for the last nine posts. Yesterday we made our way south from Glacier National Park over a corner of the Great Plains. Today (that is, June 23rd) we would be headed someplace different: down to the deepest part of the Earth's crust, and into the depths of geologic time. We were going to have a look at some of the oldest rocks on the planet.
How does one get to the base of the Earth's crust, or even into the mantle? Given that the base of the crust is 15 or 20 miles beneath us, and the deepest tunnel ever dug is 2 1/2 miles, one cannot walk or ride there. What we have to do instead is find a place where the crust has been brought up to us. Such a place is the Beartooth Mountains on the Montana/Wyoming border near Yellowstone.
Glacier National Park), is called the Laramide Orogeny. The rocks of the Beartooth Mountains were pushed up and over Cretaceous sedimentary rocks. Way, way up. The rocks originated in the deepest part of the continental crust, and these rocks are old. Very, very old.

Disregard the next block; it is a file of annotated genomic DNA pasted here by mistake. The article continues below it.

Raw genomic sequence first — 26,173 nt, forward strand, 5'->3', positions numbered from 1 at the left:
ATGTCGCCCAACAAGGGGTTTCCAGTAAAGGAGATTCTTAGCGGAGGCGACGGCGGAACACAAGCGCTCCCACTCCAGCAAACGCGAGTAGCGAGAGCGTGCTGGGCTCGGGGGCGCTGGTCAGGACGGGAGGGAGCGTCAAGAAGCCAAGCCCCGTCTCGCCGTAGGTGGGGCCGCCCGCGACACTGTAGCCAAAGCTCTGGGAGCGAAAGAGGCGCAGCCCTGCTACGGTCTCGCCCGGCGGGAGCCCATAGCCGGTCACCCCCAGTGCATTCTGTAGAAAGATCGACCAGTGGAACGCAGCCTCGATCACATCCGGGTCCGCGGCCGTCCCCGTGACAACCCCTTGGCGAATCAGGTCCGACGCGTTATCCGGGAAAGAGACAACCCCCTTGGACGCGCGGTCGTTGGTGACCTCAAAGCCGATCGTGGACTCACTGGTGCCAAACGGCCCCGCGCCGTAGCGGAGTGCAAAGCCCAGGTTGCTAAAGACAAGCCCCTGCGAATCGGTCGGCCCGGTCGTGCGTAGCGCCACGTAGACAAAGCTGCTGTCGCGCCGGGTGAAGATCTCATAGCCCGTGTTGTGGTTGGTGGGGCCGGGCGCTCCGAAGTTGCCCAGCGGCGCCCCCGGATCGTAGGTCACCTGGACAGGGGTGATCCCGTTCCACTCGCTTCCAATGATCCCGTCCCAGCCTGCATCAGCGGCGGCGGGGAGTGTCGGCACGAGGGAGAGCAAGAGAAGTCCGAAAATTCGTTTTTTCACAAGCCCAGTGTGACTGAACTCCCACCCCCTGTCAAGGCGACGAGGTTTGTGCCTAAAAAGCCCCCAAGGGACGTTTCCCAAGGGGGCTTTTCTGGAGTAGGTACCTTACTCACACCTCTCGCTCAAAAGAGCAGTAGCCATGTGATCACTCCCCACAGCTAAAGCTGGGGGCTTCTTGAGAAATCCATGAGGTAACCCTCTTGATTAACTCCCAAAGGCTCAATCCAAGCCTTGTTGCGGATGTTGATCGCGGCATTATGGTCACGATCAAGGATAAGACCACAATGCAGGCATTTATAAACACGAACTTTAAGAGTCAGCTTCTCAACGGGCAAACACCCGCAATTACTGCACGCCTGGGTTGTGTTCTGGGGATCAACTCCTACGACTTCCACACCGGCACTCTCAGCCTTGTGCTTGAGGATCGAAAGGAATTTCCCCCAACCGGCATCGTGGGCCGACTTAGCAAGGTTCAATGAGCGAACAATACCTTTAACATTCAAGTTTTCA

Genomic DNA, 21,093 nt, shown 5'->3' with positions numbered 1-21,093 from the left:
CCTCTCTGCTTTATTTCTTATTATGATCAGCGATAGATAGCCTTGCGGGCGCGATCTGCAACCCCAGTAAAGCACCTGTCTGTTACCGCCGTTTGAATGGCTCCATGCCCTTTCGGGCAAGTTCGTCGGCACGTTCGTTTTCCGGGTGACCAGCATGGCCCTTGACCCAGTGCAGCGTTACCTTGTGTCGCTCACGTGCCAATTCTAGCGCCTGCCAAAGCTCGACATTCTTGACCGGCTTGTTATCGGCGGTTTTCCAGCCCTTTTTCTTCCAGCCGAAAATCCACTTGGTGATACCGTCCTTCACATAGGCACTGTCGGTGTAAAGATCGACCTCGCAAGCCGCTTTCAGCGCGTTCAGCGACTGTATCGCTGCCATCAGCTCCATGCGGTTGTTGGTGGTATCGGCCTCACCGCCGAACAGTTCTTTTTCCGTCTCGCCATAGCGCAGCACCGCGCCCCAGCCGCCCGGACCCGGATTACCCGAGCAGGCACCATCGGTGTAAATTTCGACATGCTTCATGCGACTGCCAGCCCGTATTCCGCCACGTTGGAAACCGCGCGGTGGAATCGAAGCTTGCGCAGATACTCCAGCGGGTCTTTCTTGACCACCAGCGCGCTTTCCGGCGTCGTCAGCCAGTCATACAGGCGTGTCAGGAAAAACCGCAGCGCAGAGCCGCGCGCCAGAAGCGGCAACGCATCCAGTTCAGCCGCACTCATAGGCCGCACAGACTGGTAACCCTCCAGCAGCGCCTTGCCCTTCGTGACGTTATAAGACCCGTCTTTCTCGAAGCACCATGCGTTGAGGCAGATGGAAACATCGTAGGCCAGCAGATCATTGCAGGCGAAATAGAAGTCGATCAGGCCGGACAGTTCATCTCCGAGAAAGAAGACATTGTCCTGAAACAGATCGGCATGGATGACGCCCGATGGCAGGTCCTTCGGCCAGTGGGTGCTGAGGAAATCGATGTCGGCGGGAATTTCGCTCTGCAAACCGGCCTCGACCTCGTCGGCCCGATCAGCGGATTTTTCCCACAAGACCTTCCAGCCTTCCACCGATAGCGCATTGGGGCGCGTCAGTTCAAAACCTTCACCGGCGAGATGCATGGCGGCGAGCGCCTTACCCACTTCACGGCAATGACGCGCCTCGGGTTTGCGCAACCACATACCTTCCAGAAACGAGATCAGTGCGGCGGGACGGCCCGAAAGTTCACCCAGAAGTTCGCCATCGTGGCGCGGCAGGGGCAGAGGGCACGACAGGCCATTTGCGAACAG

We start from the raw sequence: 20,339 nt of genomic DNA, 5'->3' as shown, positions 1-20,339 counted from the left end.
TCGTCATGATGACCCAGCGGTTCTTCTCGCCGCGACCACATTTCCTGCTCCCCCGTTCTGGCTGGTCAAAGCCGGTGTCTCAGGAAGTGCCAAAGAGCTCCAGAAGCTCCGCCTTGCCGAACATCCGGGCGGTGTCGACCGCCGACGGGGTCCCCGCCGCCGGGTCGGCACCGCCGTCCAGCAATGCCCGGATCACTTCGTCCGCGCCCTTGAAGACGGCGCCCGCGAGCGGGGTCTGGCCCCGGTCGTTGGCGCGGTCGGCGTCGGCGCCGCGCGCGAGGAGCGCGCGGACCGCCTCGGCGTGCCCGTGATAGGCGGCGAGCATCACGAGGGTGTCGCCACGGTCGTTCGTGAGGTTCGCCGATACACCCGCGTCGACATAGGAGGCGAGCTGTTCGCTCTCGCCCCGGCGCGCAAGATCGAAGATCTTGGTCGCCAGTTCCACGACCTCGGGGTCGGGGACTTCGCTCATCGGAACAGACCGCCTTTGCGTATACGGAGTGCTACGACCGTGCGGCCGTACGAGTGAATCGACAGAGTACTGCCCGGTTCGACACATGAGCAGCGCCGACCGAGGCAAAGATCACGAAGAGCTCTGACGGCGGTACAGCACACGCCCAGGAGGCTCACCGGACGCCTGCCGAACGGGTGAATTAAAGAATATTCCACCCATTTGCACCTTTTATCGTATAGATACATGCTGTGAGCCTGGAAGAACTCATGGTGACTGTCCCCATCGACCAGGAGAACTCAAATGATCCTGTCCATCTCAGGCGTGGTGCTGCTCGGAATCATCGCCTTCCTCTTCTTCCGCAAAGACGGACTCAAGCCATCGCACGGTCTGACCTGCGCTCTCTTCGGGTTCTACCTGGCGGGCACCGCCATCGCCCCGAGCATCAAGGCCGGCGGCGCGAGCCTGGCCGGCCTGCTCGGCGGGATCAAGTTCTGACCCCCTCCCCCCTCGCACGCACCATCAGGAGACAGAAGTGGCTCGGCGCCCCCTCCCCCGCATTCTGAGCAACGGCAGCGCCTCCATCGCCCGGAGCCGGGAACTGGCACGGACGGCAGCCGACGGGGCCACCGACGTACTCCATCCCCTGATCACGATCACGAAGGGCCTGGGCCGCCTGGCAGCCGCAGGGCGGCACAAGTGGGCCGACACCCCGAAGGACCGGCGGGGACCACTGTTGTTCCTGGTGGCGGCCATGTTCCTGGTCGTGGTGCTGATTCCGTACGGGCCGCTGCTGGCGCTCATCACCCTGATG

The Beartooth Mountains take their name from the "fang" seen in the picture below, beyond the head of the circular valley called a cirque. These bowl-shaped valleys in the highest reaches of the mountains were the origin point for the glaciers (snow would blow off the highest summits and ridges, so glaciers couldn't form on them, but in the shaded cirques instead). Sharp knife-edged ridges between glacial valleys are called aretes (not pictured).